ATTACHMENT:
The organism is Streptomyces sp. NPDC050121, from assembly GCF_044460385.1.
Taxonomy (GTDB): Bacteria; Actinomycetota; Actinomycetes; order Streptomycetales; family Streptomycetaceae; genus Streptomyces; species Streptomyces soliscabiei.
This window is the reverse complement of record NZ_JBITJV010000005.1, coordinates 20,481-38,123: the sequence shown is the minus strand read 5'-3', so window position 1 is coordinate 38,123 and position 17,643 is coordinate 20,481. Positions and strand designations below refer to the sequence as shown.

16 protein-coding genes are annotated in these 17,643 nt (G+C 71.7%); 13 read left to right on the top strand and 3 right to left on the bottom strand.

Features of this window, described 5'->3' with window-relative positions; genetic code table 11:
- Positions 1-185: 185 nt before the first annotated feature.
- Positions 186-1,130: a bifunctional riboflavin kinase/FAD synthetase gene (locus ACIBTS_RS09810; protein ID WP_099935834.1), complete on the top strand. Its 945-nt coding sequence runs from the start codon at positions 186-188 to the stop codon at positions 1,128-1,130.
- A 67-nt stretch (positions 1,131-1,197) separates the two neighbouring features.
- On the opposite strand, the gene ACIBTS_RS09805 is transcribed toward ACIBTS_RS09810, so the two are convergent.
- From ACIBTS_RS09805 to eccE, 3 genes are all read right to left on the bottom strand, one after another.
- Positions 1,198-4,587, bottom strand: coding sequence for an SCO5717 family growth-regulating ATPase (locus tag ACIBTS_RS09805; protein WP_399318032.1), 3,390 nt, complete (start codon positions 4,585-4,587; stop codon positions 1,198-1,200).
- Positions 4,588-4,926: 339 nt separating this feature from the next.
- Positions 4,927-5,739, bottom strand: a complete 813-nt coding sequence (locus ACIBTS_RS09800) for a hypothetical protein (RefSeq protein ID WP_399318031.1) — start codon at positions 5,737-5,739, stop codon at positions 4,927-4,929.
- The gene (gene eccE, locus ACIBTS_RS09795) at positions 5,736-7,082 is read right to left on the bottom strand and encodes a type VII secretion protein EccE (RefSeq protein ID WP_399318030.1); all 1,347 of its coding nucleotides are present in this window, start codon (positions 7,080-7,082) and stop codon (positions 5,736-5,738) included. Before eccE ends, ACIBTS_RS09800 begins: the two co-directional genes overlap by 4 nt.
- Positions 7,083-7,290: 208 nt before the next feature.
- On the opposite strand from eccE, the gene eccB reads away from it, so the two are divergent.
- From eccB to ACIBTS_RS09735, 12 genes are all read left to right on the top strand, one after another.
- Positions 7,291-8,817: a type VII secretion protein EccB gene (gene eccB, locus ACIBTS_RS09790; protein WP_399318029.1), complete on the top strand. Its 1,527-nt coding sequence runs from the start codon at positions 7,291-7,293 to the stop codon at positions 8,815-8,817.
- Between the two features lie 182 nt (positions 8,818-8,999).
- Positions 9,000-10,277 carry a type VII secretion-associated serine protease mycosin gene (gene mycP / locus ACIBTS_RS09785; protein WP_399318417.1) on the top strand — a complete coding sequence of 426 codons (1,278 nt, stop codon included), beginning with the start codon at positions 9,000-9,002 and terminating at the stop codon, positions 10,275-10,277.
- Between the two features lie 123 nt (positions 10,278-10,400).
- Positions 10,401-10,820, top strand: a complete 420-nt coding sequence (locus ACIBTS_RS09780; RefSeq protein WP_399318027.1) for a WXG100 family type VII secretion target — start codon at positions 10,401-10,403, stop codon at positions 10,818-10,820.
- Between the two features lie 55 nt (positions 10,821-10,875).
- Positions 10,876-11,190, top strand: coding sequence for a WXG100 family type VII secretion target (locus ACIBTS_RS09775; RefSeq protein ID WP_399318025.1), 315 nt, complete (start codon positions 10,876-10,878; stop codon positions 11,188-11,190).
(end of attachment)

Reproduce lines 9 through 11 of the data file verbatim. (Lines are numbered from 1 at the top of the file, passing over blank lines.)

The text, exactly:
- On the opposite strand, the gene ACIBTS_RS09805 is transcribed toward ACIBTS_RS09810, so the two are convergent.
- From ACIBTS_RS09805 to eccE, 3 genes are all read right to left on the bottom strand, one after another.
- Positions 1,198-4,587, bottom strand: coding sequence for an SCO5717 family growth-regulating ATPase (locus tag ACIBTS_RS09805; protein WP_399318032.1), 3,390 nt, complete (start codon positions 4,585-4,587; stop codon positions 1,198-1,200).